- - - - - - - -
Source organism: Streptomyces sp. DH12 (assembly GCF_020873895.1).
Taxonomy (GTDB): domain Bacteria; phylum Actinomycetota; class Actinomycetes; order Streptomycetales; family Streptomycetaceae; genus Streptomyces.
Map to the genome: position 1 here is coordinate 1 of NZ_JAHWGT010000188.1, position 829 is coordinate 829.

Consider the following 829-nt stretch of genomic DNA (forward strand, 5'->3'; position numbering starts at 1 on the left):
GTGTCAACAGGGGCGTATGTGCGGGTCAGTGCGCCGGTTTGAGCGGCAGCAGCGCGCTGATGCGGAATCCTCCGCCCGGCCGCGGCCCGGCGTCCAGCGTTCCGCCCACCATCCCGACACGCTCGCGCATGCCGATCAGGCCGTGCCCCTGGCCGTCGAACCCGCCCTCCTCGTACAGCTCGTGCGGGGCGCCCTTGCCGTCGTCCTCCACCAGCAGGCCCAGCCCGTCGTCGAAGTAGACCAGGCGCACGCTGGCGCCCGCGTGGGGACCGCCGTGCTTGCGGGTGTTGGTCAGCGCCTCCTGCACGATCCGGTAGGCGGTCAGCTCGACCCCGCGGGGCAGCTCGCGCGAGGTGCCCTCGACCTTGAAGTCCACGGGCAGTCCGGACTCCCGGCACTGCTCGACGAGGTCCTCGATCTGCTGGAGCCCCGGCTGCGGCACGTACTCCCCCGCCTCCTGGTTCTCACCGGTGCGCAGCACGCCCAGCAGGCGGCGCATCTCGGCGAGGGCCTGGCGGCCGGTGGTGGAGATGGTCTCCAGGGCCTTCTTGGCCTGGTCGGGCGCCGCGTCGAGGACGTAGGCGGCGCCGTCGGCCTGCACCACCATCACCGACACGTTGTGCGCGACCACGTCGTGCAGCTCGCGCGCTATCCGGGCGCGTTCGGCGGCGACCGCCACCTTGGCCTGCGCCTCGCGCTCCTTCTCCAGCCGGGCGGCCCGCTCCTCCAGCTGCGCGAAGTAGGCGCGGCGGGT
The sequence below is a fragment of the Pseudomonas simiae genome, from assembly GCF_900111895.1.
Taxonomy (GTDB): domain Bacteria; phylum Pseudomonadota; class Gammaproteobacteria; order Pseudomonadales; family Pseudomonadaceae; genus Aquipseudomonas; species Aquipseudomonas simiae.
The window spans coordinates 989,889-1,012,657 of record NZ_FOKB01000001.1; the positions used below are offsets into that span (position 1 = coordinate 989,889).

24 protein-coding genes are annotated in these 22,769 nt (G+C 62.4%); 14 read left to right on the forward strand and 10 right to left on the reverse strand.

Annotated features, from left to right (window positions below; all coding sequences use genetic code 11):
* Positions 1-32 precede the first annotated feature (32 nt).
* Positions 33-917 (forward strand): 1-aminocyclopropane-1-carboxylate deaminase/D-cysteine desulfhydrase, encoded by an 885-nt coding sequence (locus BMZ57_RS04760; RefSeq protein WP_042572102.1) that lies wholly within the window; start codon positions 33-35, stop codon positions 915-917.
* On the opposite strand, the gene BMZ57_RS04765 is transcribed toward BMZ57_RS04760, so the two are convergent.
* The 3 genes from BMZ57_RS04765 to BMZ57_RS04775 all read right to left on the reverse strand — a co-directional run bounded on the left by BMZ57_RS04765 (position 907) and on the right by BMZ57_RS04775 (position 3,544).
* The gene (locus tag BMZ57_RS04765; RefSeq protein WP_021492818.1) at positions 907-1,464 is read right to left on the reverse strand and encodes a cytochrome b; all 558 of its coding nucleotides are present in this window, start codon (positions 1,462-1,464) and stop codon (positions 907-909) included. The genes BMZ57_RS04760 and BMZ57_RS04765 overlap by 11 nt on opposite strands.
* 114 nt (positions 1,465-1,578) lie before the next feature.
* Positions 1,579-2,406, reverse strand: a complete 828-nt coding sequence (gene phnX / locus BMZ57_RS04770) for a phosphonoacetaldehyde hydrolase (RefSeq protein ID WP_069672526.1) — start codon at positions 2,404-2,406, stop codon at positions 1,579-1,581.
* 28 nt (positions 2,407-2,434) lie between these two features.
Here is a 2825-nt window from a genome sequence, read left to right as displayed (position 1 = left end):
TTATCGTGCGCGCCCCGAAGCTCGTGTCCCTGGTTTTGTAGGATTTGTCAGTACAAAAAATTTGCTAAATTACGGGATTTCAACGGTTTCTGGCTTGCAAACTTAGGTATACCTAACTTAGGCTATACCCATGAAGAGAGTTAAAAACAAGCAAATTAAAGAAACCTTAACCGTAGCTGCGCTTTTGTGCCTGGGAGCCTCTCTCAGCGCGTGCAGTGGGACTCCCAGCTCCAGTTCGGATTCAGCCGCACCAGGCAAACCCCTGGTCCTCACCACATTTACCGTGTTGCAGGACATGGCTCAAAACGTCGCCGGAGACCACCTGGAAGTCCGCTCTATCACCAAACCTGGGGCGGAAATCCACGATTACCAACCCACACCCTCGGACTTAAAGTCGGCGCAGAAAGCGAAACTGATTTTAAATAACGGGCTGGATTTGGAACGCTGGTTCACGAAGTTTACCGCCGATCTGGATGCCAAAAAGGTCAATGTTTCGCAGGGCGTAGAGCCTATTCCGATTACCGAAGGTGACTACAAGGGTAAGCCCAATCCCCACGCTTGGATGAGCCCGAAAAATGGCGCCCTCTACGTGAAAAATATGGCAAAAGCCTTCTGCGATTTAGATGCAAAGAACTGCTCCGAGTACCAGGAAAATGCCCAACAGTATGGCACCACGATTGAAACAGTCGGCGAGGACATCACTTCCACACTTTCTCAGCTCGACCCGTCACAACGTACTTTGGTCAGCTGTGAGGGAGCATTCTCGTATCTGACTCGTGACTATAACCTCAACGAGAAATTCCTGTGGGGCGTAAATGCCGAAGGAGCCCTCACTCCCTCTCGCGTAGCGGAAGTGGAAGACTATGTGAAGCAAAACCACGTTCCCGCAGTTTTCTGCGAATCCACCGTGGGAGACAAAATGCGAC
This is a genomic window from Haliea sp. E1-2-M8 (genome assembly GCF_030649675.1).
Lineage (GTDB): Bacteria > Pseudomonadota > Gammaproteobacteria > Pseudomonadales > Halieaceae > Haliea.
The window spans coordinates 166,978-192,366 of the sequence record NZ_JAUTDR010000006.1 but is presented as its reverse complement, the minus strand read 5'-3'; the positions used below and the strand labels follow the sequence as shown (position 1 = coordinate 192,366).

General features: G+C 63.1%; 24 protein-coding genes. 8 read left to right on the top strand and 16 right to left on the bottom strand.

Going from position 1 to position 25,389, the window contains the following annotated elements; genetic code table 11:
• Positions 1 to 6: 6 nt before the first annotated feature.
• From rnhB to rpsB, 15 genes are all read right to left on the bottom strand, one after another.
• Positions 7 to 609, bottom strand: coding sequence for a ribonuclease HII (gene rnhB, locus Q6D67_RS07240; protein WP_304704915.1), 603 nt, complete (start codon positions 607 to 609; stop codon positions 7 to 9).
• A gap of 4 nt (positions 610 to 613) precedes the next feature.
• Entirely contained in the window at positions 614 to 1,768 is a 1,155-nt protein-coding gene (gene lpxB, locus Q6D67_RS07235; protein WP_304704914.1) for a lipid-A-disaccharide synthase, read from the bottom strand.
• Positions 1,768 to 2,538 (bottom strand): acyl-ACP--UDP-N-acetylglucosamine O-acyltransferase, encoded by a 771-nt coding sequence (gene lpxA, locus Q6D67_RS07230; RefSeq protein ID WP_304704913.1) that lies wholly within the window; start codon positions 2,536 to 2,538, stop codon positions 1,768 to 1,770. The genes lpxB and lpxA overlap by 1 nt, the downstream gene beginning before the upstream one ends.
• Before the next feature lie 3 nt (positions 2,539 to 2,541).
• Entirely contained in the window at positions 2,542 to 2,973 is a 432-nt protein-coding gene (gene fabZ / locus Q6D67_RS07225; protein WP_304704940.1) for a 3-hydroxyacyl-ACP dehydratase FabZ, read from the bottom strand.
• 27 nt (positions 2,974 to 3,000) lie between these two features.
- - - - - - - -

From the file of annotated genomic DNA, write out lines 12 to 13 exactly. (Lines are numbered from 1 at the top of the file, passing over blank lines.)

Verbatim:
* Positions 33-917 (forward strand): 1-aminocyclopropane-1-carboxylate deaminase/D-cysteine desulfhydrase, encoded by an 885-nt coding sequence (locus BMZ57_RS04760; RefSeq protein WP_042572102.1) that lies wholly within the window; start codon positions 33-35, stop codon positions 915-917.
* On the opposite strand, the gene BMZ57_RS04765 is transcribed toward BMZ57_RS04760, so the two are convergent.